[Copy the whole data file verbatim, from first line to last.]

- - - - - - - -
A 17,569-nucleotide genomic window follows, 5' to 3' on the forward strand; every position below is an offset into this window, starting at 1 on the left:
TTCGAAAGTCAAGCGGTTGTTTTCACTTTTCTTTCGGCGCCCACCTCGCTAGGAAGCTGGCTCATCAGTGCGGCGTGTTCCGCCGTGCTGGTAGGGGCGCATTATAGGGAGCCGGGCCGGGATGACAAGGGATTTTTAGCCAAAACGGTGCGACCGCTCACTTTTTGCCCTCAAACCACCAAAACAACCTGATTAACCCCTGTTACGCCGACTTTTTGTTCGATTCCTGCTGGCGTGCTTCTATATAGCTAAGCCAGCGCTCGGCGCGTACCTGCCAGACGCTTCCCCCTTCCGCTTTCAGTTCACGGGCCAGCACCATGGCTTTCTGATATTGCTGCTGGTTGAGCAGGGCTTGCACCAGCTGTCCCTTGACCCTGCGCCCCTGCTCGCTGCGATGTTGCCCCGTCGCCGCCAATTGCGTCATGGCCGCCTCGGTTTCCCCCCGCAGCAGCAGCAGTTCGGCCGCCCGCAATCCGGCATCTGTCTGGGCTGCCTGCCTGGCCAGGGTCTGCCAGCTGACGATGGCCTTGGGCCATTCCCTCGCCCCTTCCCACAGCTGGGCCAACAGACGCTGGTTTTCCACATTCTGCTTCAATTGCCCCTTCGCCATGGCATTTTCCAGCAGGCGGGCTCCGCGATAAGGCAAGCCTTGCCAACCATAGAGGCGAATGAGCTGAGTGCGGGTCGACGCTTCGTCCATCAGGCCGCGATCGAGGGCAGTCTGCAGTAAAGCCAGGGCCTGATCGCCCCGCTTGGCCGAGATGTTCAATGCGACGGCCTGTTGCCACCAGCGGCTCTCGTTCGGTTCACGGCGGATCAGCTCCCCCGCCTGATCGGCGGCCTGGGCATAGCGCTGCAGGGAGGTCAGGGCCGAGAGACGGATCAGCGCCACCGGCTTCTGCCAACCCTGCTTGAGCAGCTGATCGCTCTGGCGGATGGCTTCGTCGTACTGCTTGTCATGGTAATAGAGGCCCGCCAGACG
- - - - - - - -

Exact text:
A 17,569-nucleotide genomic window follows, 5' to 3' on the forward strand; every position below is an offset into this window, starting at 1 on the left:
TTCGAAAGTCAAGCGGTTGTTTTCACTTTTCTTTCGGCGCCCACCTCGCTAGGAAGCTGGCTCATCAGTGCGGCGTGTTCCGCCGTGCTGGTAGGGGCGCATTATAGGGAGCCGGGCCGGGATGACAAGGGATTTTTAGCCAAAACGGTGCGACCGCTCACTTTTTGCCCTCAAACCACCAAAACAACCTGATTAACCCCTGTTACGCCGACTTTTTGTTCGATTCCTGCTGGCGTGCTTCTATATAGCTAAGCCAGCGCTCGGCGCGTACCTGCCAGACGCTTCCCCCTTCCGCTTTCAGTTCACGGGCCAGCACCATGGCTTTCTGATATTGCTGCTGGTTGAGCAGGGCTTGCACCAGCTGTCCCTTGACCCTGCGCCCCTGCTCGCTGCGATGTTGCCCCGTCGCCGCCAATTGCGTCATGGCCGCCTCGGTTTCCCCCCGCAGCAGCAGCAGTTCGGCCGCCCGCAATCCGGCATCTGTCTGGGCTGCCTGCCTGGCCAGGGTCTGCCAGCTGACGATGGCCTTGGGCCATTCCCTCGCCCCTTCCCACAGCTGGGCCAACAGACGCTGGTTTTCCACATTCTGCTTCAATTGCCCCTTCGCCATGGCATTTTCCAGCAGGCGGGCTCCGCGATAAGGCAAGCCTTGCCAACCATAGAGGCGAATGAGCTGAGTGCGGGTCGACGCTTCGTCCATCAGGCCGCGATCGAGGGCAGTCTGCAGTAAAGCCAGGGCCTGATCGCCCCGCTTGGCCGAGATGTTCAATGCGACGGCCTGTTGCCACCAGCGGCTCTCGTTCGGTTCACGGCGGATCAGCTCCCCCGCCTGATCGGCGGCCTGGGCATAGCGCTGCAGGGAGGTCAGGGCCGAGAGACGGATCAGCGCCACCGGCTTCTGCCAACCCTGCTTGAGCAGCTGATCGCTCTGGCGGATGGCTTCGTCGTACTGCTTGTCATGGTAATAGAGGCCCGCCAGACG